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Stapled stock legislative changes introduced

Hon Dr Michael Cullen
Minister of Finance
Hon Peter Dunne
Minister of Revenue

Wednesday 27 August 2008 Media Statement

Stapled stock legislative changes introduced

The government has introduced legislative changes to treat certain stapled stock instruments as equity for tax purposes, to prevent a loss to the revenue through their use.

The changes have been added to the Taxation (International Taxation, Life Insurance, and Remedial Matters) Bill by means of a Supplementary Order Paper released today.

“As announced in February, the proposed changes are aimed at preventing a large, potential revenue loss arising from company issues of debt instruments that are attached to shares,” Finance Minister Michael Cullen and Revenue Minister Peter Dunne said today.

“The concern arises because companies using stapled stock can pay tax-deductible interest to shareholders as a substitute for dividends, which becomes a revenue problem when foreign shareholders are involved.

“Under current law, the debt part of these instruments can be treated as debt for tax purposes, making the interest deductible, which is often at odds with the way the debt component is treated for accounting and regulatory purposes.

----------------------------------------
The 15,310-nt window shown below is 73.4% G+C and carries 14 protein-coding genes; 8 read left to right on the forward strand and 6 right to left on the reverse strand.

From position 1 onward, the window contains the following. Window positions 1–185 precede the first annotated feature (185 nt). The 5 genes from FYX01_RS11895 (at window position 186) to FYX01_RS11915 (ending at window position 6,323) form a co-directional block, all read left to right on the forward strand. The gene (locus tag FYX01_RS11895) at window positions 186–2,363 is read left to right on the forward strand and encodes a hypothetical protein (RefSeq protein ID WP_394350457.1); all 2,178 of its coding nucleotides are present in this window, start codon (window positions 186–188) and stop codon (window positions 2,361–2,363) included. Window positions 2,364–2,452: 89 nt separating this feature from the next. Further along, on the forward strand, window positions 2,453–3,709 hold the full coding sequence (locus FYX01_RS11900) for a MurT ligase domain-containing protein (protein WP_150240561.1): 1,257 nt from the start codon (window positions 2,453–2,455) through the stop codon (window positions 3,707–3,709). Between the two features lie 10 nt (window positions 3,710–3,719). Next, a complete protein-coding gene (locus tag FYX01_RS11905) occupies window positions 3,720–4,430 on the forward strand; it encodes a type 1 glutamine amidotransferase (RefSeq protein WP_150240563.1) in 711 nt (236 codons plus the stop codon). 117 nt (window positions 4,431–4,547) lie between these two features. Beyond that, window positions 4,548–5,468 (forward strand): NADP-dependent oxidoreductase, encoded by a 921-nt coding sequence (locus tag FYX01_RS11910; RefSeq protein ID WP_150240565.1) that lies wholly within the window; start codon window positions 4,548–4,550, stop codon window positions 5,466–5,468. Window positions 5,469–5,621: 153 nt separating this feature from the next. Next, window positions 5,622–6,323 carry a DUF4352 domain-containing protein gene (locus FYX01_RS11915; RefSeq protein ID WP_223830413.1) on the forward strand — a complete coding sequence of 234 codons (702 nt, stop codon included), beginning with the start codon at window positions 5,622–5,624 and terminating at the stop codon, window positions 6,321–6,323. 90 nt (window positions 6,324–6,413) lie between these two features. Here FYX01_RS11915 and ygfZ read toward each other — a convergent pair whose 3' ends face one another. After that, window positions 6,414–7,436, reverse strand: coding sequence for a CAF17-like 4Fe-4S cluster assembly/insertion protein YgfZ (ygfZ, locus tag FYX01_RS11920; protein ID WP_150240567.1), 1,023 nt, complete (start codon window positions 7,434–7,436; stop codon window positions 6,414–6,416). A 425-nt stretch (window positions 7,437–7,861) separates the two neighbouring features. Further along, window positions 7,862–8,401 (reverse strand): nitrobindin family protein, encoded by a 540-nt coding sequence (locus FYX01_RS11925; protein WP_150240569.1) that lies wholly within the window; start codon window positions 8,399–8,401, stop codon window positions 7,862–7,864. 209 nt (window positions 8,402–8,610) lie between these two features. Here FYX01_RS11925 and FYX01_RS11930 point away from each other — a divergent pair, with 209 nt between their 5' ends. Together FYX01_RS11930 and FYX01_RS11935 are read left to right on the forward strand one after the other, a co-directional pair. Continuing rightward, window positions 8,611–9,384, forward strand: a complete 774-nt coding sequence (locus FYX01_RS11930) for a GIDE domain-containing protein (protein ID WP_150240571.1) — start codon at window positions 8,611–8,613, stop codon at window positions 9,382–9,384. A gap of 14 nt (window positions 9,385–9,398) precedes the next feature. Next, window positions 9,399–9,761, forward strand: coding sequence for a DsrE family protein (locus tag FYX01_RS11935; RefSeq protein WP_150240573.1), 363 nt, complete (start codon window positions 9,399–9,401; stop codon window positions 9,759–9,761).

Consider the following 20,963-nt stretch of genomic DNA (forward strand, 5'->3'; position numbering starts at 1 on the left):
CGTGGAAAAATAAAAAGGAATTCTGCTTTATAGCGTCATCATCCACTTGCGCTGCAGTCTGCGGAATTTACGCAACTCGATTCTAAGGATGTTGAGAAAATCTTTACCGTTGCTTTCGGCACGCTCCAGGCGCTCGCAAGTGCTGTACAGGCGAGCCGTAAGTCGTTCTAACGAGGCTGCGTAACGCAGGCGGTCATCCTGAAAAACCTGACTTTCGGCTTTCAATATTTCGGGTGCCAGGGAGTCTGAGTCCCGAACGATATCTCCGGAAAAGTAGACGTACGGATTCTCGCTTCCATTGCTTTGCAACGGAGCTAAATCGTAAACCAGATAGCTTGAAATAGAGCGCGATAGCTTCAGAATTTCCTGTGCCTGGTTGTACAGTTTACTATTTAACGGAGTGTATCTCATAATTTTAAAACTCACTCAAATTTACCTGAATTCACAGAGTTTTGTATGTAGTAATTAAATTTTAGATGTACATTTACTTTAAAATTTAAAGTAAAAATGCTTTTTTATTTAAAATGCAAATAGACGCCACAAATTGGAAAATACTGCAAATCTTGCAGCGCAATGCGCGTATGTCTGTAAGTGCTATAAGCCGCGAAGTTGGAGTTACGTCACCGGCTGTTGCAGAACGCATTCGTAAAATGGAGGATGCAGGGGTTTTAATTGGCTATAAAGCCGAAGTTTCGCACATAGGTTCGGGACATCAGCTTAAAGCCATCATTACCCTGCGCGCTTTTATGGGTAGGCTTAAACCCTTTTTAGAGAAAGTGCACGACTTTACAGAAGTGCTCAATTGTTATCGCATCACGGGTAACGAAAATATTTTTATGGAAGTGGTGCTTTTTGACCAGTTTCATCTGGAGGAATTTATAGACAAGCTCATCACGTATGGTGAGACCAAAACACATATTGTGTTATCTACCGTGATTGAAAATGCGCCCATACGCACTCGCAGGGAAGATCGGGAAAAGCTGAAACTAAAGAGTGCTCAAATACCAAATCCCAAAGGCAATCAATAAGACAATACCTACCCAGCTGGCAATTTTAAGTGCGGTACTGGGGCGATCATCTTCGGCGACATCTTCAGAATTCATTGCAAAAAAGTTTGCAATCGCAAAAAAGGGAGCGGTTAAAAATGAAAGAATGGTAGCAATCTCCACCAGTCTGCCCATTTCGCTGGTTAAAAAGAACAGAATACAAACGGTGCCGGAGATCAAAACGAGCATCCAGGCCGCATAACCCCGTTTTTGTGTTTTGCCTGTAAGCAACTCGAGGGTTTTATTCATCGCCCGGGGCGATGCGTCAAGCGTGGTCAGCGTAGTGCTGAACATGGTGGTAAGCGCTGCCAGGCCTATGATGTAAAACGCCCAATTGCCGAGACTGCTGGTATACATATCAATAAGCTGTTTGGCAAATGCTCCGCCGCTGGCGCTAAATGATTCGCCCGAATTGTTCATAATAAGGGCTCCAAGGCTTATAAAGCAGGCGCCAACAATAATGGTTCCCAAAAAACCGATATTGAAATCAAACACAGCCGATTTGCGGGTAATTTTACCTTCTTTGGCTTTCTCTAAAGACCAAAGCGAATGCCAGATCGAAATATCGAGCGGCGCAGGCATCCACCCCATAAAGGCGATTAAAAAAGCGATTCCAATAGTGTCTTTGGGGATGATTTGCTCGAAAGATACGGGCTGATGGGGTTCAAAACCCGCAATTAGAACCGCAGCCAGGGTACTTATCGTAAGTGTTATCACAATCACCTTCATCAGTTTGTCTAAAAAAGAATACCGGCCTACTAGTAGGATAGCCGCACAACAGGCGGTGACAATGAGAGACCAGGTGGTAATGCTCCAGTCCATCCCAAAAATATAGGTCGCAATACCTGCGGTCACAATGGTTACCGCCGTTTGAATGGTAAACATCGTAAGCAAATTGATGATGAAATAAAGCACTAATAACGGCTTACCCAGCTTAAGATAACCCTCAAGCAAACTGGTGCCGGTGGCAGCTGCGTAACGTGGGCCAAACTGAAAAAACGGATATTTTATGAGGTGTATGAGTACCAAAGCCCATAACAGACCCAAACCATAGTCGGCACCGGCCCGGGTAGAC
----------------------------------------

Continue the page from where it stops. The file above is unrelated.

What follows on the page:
“As a result of consultation on the technical details of the proposed legislation, the government has narrowed its scope so that it better targets the arrangements that gave rise to our concerns.

“The changes will be limited to arrangements involving ‘ordinary’ shares – or shares that are not fixed rate shares, and in which the company issuing the debt is a party to the legal stapling arrangements and the debt component is such that it would normally give rise to tax-deductible interest. Debts stapled before 25 February 2008 will not be affected.

“These stapled instruments will be treated as equity for tax purposes, and the company that issued them will not be able to claim interest deductions on the returns paid to investors in relation to the debt component. The returns paid will instead be treated as dividends for tax purposes.

“Interested parties will have a further opportunity to express their views on the proposed changes when the Finance and Expenditure Committee invites submissions on the contents of the taxation bill to which the stapled stock amendments have been added.

“These changes are a specific response to a specific type of transaction that could have caused substantial revenue loss. More generally, the use of various types of hybrid instruments that are partly debt and partly equity is increasing with the growing sophistication of financial markets.

“We have therefore asked our officials to look at the issue and ensure that the relevant tax rules are up to date, provide business certainty and reasonably protect the tax base. Officials will ensure that consultation with the private sector takes place before making any recommendations on the matter to Ministers,” they said.

The Supplementary Order Paper is available at:


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